...When my people search for a name to give to the truth we feel at those moments, we call it God, and when we capture that understanding in timeless poetry, we call it praying.”
“You know what's the most terrifying thing about admitting that you're in love? You are just naked. You put yourself in harm's way and you lay down all your defenses. No clothes, no weapons. Nowhere to hide. Completely vulnerable. The only thing that makes it tolerable is to believe that the other person loves you back...”
“Tradition was safety; change was danger.”
“The mission, he thought, probably failed because of a series of logical, reasonable, carefully considered decisions, each of which seemed like a good idea at the time. Like most colossal disasters.”
“The poor you will always have with you,' Jesus said. A warning, Emilio wondered, or an indictment?”
“In our sleep, pain which cannot forget falls drop by drop upon the heart, until, in our own despair, against our will, comes wisdom through the awful grace of God.”
“Have you ever thought about a Twelve Step program for people who talk too much? You could call it On and On Anon.”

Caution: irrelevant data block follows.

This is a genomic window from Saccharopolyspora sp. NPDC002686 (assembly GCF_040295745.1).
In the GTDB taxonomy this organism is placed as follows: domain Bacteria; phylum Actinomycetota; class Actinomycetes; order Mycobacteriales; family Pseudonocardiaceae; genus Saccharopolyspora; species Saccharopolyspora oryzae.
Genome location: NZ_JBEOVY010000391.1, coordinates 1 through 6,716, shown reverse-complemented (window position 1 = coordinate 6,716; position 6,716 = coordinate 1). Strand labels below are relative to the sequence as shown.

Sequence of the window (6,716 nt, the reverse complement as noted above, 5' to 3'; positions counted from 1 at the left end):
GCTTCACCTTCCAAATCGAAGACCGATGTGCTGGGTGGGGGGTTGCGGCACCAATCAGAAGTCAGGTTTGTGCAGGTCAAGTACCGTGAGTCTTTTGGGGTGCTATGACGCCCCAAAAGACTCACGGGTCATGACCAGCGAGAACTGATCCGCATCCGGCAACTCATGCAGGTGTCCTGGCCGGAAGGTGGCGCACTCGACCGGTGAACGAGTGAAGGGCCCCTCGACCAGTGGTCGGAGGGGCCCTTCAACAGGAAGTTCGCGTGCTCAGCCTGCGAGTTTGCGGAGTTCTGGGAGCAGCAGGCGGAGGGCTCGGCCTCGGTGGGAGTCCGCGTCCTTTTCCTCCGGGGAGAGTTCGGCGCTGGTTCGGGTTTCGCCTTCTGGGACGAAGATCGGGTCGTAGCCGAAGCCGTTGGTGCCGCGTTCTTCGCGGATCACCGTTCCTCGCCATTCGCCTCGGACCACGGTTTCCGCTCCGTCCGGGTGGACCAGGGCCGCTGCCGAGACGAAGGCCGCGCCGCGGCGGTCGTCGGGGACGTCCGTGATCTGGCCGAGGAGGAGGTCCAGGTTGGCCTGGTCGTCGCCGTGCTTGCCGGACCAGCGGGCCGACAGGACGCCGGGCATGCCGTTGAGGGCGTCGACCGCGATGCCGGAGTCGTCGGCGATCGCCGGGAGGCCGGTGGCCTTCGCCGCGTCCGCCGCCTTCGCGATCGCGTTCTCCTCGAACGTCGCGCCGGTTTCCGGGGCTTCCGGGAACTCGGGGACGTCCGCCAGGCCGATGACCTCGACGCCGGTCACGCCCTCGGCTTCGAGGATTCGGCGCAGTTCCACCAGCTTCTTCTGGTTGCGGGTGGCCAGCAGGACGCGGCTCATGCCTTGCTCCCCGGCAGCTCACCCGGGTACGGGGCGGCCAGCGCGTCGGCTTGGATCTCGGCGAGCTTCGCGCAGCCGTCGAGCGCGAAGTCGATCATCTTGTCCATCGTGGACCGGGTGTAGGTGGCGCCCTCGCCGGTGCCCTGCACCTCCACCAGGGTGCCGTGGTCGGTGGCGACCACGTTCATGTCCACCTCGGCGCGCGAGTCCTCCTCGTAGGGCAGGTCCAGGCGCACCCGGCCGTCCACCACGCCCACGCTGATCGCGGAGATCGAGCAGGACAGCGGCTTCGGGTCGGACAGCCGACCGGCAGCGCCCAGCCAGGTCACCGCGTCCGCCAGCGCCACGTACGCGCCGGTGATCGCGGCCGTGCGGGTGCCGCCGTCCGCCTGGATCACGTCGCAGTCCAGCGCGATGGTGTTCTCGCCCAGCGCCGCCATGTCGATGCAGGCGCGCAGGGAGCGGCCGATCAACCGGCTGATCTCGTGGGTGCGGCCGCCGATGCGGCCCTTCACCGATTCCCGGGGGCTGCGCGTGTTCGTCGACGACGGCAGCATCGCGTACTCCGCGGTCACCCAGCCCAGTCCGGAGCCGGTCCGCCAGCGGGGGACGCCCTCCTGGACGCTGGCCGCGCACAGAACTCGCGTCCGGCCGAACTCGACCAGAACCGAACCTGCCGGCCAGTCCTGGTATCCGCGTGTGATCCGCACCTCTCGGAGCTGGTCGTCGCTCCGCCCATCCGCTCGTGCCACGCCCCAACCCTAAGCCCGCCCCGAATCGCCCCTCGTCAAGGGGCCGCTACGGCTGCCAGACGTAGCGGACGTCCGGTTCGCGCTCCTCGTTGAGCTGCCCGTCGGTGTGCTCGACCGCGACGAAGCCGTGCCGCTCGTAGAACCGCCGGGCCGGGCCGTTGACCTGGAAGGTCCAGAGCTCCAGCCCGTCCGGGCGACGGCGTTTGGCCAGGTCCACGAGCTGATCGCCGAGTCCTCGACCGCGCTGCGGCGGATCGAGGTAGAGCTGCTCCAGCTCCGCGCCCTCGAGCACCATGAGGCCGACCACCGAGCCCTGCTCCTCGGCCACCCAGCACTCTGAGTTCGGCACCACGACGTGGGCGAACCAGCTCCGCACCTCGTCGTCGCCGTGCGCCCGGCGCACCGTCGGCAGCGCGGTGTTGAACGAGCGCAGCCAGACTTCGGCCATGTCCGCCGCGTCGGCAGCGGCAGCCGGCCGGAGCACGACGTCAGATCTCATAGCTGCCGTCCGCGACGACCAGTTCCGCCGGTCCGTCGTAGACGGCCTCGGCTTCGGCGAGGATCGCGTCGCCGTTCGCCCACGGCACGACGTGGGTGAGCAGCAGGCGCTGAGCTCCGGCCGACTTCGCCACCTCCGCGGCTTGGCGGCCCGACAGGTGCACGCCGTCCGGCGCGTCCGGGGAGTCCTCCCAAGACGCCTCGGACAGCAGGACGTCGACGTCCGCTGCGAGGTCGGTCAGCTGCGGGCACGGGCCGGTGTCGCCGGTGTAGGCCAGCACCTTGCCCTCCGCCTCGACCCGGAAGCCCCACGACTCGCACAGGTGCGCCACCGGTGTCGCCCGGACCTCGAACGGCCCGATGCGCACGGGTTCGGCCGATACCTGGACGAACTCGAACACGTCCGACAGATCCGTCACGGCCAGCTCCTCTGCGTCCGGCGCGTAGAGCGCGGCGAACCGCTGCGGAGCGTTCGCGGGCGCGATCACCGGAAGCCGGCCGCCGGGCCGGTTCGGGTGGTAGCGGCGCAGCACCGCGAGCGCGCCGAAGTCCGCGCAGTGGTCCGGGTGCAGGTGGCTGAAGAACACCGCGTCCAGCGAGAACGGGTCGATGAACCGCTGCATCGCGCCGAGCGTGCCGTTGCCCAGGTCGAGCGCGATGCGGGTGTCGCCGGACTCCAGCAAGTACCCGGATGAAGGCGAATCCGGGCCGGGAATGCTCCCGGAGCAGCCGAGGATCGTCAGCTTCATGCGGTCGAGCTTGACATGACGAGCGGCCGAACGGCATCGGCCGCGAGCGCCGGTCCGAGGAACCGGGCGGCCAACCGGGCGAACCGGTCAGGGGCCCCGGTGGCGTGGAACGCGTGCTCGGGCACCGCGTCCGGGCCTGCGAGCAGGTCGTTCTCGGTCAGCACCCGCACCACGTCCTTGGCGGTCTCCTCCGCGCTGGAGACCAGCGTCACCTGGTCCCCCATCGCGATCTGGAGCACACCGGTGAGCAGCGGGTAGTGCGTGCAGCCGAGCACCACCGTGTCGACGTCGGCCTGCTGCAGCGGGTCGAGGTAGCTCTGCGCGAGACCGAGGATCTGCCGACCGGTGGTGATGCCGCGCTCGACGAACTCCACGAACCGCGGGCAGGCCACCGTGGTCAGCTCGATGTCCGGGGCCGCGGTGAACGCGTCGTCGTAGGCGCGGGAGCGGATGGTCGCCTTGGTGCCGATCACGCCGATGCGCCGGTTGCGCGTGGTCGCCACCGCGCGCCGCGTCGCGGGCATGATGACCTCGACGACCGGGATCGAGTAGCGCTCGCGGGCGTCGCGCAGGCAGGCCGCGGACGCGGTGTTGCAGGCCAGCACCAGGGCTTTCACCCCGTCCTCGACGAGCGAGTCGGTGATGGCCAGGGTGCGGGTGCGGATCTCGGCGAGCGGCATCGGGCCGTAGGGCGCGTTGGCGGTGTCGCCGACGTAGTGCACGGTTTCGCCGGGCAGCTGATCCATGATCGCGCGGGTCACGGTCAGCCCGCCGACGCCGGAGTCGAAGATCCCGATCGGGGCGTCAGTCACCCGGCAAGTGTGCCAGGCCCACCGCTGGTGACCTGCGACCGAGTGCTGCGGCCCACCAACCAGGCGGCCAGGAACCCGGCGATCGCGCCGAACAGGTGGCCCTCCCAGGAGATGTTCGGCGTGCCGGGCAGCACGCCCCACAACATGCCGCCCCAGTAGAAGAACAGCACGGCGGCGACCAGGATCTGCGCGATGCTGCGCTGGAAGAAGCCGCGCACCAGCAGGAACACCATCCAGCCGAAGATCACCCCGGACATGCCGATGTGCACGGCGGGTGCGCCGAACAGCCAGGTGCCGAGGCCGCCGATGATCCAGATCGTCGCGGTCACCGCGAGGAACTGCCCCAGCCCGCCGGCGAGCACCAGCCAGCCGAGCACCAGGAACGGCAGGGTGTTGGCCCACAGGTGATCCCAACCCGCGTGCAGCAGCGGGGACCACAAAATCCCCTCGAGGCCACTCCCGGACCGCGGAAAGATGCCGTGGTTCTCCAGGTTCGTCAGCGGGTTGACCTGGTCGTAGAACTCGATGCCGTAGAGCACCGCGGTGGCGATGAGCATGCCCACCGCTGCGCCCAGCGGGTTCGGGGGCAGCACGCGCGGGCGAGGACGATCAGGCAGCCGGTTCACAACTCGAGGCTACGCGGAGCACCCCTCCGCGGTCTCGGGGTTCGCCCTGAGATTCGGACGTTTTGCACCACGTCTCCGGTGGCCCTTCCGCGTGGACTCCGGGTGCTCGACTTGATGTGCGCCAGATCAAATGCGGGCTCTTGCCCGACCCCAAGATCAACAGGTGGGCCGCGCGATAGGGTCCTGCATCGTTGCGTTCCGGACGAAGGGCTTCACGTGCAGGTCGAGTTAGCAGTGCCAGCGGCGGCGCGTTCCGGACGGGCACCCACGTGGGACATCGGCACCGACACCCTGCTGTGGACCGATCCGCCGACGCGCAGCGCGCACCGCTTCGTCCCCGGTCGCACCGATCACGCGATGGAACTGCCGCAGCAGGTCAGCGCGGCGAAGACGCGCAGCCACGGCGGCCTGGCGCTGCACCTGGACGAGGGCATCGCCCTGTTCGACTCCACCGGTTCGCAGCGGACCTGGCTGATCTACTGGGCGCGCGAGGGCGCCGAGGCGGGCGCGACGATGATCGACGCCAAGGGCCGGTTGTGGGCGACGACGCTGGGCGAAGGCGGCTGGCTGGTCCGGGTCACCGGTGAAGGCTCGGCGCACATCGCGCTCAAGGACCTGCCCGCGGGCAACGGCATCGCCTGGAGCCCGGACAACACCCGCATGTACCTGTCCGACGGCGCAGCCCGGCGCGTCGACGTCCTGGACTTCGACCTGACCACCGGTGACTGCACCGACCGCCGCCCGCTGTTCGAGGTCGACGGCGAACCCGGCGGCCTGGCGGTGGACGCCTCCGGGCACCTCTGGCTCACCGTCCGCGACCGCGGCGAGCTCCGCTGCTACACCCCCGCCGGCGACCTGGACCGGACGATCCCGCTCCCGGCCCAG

“Until you get the measure of your own soul, Jim, don't be quick to condemn a priest, or anyone else for that matter. I'm not scolding you, sweetheart," she said hurriedly. "It's just that, until you've been there, you can't know what it's like to hold yourself to promises you made in good faith a long time ago. Do you hang in there, or cut your losses? Soldier on, or admit defeat and try to make the best of things?" She'd looked a little sheepish then and admitted, "You know, I used to be a real hardass about stuff like this. No retreat, no surrender! But now? Jimmy, I honestly don't know if the world would be better or worse if we all held ourselves to the vows of our youth.”